Recently, it became big news that the Federal government sued and temporarily shut down the notorious bitcoin mining company, Butterfly Labs, but a federal judge ruled on Thursday that the company can resume limited operations. We tried to find out what the vague limited operations included, but we were unable to come up with anything.

We emailed Butterfly labs for comment, but Butterfly Lab’s publicist just referred us to a public statement the company had made on the ruling, leaving our question unanswered.

The company’s official statement released on October 2 is as follows:

“Although Butterfly Labs is still disturbed with the Federal Trade Commission’s rush to judgment and labeling of the company as bogus and scammers, Butterfly Labs is pleased by the Court’s entry of a Stipulated Interim Order, which allows the company to reopen its doors for limited operations. While the Order does not allow Butterfly Labs to fully serve our customers as desired, it is a step in the right direction and will allow for limited order fulfillment. During the period of the Court’s Order, Butterfly Labs will continue to cooperate closely with the Court-appointed Temporary Receiver.

“Butterfly Labs views the Order as a promising sign for the future of our company, our customers, and our employees. This lawsuit has severely damaged our reputation and it is up to Butterfly Labs to attempt to repair that damage.

“There are a number of unsubstantiated claims circulating about Butterfly Labs. We intend to address all inaccuracies in due course, including the false claims around burn-in testing and Butterfly Labs inappropriately mining bitcoins with customer equipment.

“Butterfly Labs thanks its many customers, employees, and business partners for staying with us during this challenging time.”

It is quite shocking that U.S. District Judge Brian C. Wimes, allowed the company to reopen operations. The company has been around for two years, and has continued to fail to supply customers, who have already paid, with the product they ordered. Additionally, the same year the company was opened, one of the founders, Sonny Vleisides, plead guilty to mail fraud for his “involvement in an international, multi-million dollar lottery scam.”

On September 23, the company was severed a temporary restraining order by a federal court, and the company was forced to cease operations, and its assets were frozen. This was the result of an investigation by the Federal Trade Commission (FTC). The FTC is accusing Butterfly Labs of deceptively marketing its bitcoin mining hardware, as well as failing to deliver the hardware it promised to customers, on time or at all.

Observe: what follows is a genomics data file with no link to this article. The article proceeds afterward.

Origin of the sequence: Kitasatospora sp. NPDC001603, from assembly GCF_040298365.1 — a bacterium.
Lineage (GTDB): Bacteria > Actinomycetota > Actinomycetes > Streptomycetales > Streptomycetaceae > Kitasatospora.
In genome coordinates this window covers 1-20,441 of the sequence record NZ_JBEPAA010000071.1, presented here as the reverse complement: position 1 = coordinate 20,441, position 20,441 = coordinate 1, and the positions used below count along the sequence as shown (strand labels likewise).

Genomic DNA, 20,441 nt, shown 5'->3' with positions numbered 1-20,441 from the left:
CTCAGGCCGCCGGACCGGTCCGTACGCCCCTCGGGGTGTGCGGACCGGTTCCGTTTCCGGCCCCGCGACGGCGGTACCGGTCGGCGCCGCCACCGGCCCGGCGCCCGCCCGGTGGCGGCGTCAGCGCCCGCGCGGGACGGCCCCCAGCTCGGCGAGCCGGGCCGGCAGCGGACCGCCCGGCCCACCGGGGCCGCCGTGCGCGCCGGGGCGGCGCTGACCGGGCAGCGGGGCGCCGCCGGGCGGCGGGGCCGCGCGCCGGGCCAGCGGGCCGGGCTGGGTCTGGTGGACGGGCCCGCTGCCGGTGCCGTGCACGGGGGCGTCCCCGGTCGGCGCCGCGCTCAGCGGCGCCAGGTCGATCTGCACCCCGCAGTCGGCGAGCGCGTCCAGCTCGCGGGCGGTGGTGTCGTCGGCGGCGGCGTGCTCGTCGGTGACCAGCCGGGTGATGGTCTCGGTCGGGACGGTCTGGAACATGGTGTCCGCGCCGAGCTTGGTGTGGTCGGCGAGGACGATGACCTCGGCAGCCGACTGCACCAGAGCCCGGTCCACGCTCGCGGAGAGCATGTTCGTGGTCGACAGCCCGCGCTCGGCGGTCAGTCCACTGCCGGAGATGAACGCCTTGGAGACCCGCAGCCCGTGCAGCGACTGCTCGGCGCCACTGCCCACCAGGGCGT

More than 20,000 consumers have not received the miner they already paid for. The mining rigs ranged in price from US$149 to US$29,899. The mining difficulty for bitcoin moves very fast, and according to a company representative, by the time customers received the miners, they were little more than “room heaters.” Between US$20 million and US$50 million was gathered from customers in preorders before the company actually shipped any products.

The company, has also been accused of using deceptive tactics to shut down critics of its services. The company bought, a bitcoin satire site, that had numerous articles making fun of the company. The owner sold the website to and gave control to Butterfly Labs, but thought the company would honor their agreement, that would let the former owner of the site to continue to post for the next 30 days, but according to the owner they didn’t keep their word.

Federal Trade Commission called the company a “bogus Bitcoin mining operation” in its press release related to the case. According to FTC attorney Helen Wong, the company owners repeatedly misused the company's funds. The FTC claims that the owners of the company used funds to go on buying sprees at Nordstroms and Bed, Bath & Beyond as well as take a relaxing day from a stressful day of getting free money to get massages and go to saunas. The company owners even allegedly used money to buy guns.

The day Paypal announced its integration of Bitcoin through a partnership with Bitpay, Coinbase, and Gocoin, they also announced that they had dropped Butterfly Labs. Paypal was servicing the company, and allowing users to pay Butterfly Labs with their service. But with the news from the FTC, Paypal decided that they will not be working with Butterfly Labs, or any company that pre-sells Bitcoin mining hardware.

The complaints about butterfly labs have been a constant part of the dialogue around Bitcoin, and suspicion of fraud has been strong during the company’s four year history. Yet, it took the FTC this long, not to fully stop the company, but to simply take it to court. Butterfly labs still might live past these court hearings but its reputation continues to take major blows.